He wrote an original commentary on the Burdah,42 in which he showed his wide ability, his understanding of many things, and his great knowledge.
He abridged a good deal of the books of Averroes.
He put together a useful composition on logic for the Sultan '43 in the days when he studied the intellectual disciplines.
He wrote a book on calculation (elementary arithmetic).
At the time of writing,47 he has begun to write a commentary on a rajaz poem I composed on the principles of jurisprudence. What he has (done) already is so perfect that it cannot be surpassed.
(Ibn al-Khatib then praises the prose, both rhymed and unrhymed, of Ibn Khaldun's official writings and speaks about his promising bid for recognition as a poet.)
For any ordinary scholar in his early thirties, this would be a respectable list of publications; however, it does not contain any distinguished work. To compose a commentary on the Burdah was .a beginner's exercise, never much more. None of the other works mentioned, all of which were textbooks, required, or (probably) displayed, much originality. Nevertheless, had Ibn Khaldun been an ordinary scholar he would almost certainly have referred, in the appropriate chapters of the Muqaddimah, to his abridgment of the Muhassal or to his book on elementary arithmetic. His failure to mention these earlier works, possibly because of his own low regard for them, shows his rare and wholly admirable restraint. Since some of them were abridgments or brief handbooks, he may have felt an aversion to them later in his life; for he came to consider brief handbooks as detrimental to scholarship and said so in the Muqaddimah (Sect. 35 of Ch. vi).
Very recently, Ibn Khaldun's abridgment of the Muhassal, entitled Lubab al-Muhassal fi usul ad-din, has come to light. Long buried in the great Library of the Escorial, Ibn Khaldun's autograph manuscript of the work, completed on Safar 29, 752 [April 27, 1351], when Ibn Khaldun was not yet nineteen years old, has been edited by Fr. Luciano Rubio and was published in Tetuan in 1352. The abridgment was what we would call a long and learned term paper, written for his teacher al-Abili, with whom he had been studying the Muhassal. It shows that young Ibn Khaldun had mastered the intricate philosophical speculations of the Muhassal and Nasir-ad-din's commentary on it to an astonishing degree, even though his work was a beginner's exercise.47a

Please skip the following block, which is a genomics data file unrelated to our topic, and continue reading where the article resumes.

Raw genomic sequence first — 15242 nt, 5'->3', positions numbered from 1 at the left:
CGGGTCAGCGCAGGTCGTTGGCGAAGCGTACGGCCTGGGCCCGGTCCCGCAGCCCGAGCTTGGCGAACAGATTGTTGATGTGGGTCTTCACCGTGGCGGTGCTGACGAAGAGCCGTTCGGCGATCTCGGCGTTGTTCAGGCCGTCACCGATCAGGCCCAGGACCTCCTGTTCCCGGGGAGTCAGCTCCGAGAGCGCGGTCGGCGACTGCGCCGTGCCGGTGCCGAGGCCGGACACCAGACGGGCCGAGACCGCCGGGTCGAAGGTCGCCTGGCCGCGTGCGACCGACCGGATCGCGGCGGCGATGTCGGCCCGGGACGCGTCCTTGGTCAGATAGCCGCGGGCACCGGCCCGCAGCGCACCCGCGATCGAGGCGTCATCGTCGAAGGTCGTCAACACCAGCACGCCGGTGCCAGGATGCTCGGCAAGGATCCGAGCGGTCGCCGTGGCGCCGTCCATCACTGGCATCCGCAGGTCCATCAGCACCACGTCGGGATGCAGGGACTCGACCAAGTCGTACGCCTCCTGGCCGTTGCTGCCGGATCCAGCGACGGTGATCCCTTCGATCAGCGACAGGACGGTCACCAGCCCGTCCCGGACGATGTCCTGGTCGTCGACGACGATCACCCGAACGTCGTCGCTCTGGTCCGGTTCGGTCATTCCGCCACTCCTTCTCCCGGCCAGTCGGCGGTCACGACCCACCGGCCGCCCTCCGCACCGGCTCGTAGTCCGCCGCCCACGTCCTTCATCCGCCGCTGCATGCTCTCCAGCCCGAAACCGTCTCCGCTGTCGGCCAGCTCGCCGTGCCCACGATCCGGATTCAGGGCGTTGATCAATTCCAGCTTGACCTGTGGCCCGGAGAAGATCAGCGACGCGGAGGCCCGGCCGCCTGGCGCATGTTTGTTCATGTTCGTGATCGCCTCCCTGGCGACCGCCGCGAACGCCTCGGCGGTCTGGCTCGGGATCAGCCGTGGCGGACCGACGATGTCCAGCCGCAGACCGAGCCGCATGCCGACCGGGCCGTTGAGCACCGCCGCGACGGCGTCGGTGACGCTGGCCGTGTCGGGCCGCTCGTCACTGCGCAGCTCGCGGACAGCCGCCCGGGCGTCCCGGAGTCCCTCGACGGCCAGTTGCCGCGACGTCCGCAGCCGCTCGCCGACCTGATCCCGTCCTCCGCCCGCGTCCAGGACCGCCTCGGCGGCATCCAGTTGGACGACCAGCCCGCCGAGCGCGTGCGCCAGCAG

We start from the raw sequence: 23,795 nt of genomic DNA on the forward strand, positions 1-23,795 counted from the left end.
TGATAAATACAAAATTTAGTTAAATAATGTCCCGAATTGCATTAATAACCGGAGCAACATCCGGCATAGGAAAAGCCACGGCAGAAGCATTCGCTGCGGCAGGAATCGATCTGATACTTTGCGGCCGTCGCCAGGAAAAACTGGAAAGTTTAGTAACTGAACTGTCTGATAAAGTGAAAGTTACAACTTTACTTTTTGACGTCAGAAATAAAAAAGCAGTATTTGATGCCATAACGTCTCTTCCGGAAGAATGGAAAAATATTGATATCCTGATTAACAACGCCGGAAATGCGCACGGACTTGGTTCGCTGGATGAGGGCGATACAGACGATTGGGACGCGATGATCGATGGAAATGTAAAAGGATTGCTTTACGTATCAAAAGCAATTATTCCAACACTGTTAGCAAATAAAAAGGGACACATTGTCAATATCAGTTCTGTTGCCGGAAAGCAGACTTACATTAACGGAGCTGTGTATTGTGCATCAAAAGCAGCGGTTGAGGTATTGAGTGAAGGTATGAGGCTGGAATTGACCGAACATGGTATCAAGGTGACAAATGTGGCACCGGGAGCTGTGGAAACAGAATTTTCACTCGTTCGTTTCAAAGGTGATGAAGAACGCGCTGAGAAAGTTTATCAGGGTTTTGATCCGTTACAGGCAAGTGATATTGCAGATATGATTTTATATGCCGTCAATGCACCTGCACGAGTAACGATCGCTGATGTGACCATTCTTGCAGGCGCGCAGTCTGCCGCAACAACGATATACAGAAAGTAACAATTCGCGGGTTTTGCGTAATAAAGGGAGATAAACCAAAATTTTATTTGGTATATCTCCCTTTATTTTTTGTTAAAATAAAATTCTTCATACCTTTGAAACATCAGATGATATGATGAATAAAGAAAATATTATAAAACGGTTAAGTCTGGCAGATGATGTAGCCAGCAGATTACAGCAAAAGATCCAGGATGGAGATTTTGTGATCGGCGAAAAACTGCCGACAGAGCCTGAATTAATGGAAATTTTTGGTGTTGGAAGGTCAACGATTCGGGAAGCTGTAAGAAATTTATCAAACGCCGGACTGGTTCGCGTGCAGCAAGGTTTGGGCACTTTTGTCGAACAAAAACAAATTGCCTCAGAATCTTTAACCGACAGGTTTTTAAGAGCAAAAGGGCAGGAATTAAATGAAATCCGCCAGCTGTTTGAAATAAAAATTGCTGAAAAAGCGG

During, his stay at the Merinid court in Fez during the years 135462, Ibn Khaldun was already married; indeed, it seems most likely that he married while still in Tunis. His wife was a daughter of Muhammad b. al-Hakim (d. 1343), the great Hafsid general and minister of war, member of a noble and scholarly family.48 Ibn Khaldun mentions that he had children by her. When he went to Spain, in the fall of 1363, he sent his wife and children to Constantine to stay with his wife's brothers, since he did not want to take them with him before he was settled there. Later on, they followed him to Spain. As a result of his frequent changes of domicile, Ibn Khaldun had often to repeat this family arrangement. He was deeply devoted to his family, but was frequently separated from them for long periods of time. More than once, they were in great danger and held as hostages, while Ibn Khaldun himself was safe and far away.
It is not known whether Ibn al-Hakim's daughter was Ibn Khaldun's only wife, though probably she remained his principal one as long as she lived. We hear, incidentally, of the birth of another son, which must have taken place about the year 1370,49 but we do not know whether Ibn al-Hakim's daughter was the mother, though nothing would contradict this assumption. According to one source, his wife and his five daughters perished in 1384 when a tragic accident befell Ibn Khaldun's family on the journey from Tunis to Egypt, and only his two sons, Muhammad and 'Ali, reached Egypt safely 50 Ibn Khaldun does not mention the circumstances of the tragedy in his Autobiography, so that this account can hardly be trusted in all its details. But its reference to only one wife may indicate that it was Ibn al-Hakim's daughter who perished.